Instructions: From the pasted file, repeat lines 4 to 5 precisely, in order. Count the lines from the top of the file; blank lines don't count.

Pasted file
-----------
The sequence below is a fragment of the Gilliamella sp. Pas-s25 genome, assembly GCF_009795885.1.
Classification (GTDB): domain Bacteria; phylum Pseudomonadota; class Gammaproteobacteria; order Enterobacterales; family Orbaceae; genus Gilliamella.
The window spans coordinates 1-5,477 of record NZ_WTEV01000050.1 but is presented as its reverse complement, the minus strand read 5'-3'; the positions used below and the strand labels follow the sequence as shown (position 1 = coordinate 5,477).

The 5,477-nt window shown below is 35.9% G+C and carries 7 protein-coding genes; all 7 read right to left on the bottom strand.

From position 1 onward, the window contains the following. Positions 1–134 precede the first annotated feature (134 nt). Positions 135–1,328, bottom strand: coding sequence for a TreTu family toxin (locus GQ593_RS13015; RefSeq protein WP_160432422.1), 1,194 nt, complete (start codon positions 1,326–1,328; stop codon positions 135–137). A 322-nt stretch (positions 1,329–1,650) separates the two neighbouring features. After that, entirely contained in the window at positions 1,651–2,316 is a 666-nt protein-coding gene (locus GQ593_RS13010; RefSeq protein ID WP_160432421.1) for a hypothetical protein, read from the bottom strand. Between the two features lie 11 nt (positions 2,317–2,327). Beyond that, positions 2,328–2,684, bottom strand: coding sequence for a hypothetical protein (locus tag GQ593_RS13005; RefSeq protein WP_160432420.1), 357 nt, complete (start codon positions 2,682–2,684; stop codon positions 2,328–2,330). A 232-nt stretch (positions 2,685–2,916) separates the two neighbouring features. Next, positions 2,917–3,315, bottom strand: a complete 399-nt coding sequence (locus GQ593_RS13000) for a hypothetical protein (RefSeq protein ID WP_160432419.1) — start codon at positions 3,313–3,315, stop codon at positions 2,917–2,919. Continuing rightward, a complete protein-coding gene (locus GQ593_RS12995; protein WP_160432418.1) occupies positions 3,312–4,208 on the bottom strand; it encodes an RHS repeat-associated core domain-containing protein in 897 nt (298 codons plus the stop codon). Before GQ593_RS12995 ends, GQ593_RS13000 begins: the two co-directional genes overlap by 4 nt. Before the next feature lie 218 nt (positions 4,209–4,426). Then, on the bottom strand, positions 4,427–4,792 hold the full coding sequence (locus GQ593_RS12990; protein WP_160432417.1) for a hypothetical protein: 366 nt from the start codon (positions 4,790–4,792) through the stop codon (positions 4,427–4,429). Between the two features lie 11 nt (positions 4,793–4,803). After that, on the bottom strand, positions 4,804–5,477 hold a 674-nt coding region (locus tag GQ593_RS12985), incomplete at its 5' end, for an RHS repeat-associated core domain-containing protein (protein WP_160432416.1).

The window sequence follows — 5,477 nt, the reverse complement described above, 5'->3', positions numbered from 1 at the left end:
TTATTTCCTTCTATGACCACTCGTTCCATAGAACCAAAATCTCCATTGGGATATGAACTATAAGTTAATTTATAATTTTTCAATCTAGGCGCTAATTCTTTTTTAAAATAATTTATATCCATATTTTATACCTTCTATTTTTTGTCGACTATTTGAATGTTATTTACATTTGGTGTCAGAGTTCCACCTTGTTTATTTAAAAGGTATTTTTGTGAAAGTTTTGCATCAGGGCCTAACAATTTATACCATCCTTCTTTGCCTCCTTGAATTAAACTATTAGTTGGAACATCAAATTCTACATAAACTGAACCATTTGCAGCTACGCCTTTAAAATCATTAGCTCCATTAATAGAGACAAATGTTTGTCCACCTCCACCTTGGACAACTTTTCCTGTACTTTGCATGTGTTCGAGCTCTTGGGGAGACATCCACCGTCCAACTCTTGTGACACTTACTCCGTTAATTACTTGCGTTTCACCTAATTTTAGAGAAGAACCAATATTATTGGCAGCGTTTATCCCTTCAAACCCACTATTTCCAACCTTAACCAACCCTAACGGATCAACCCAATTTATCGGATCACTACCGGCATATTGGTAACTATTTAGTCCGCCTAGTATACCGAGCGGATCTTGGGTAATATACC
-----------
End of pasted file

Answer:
The 5,477-nt window shown below is 35.9% G+C and carries 7 protein-coding genes; all 7 read right to left on the bottom strand.

From position 1 onward, the window contains the following. Positions 1–134 precede the first annotated feature (134 nt). Positions 135–1,328, bottom strand: coding sequence for a TreTu family toxin (locus GQ593_RS13015; RefSeq protein WP_160432422.1), 1,194 nt, complete (start codon positions 1,326–1,328; stop codon positions 135–137). A 322-nt stretch (positions 1,329–1,650) separates the two neighbouring features. After that, entirely contained in the window at positions 1,651–2,316 is a 666-nt protein-coding gene (locus GQ593_RS13010; RefSeq protein ID WP_160432421.1) for a hypothetical protein, read from the bottom strand. Between the two features lie 11 nt (positions 2,317–2,327). Beyond that, positions 2,328–2,684, bottom strand: coding sequence for a hypothetical protein (locus tag GQ593_RS13005; RefSeq protein WP_160432420.1), 357 nt, complete (start codon positions 2,682–2,684; stop codon positions 2,328–2,330). A 232-nt stretch (positions 2,685–2,916) separates the two neighbouring features. Next, positions 2,917–3,315, bottom strand: a complete 399-nt coding sequence (locus GQ593_RS13000) for a hypothetical protein (RefSeq protein ID WP_160432419.1) — start codon at positions 3,313–3,315, stop codon at positions 2,917–2,919. Continuing rightward, a complete protein-coding gene (locus GQ593_RS12995; protein WP_160432418.1) occupies positions 3,312–4,208 on the bottom strand; it encodes an RHS repeat-associated core domain-containing protein in 897 nt (298 codons plus the stop codon). Before GQ593_RS12995 ends, GQ593_RS13000 begins: the two co-directional genes overlap by 4 nt. Before the next feature lie 218 nt (positions 4,209–4,426). Then, on the bottom strand, positions 4,427–4,792 hold the full coding sequence (locus GQ593_RS12990; protein WP_160432417.1) for a hypothetical protein: 366 nt from the start codon (positions 4,790–4,792) through the stop codon (positions 4,427–4,429). Between the two features lie 11 nt (positions 4,793–4,803). After that, on the bottom strand, positions 4,804–5,477 hold a 674-nt coding region (locus tag GQ593_RS12985), incomplete at its 5' end, for an RHS repeat-associated core domain-containing protein (protein WP_160432416.1).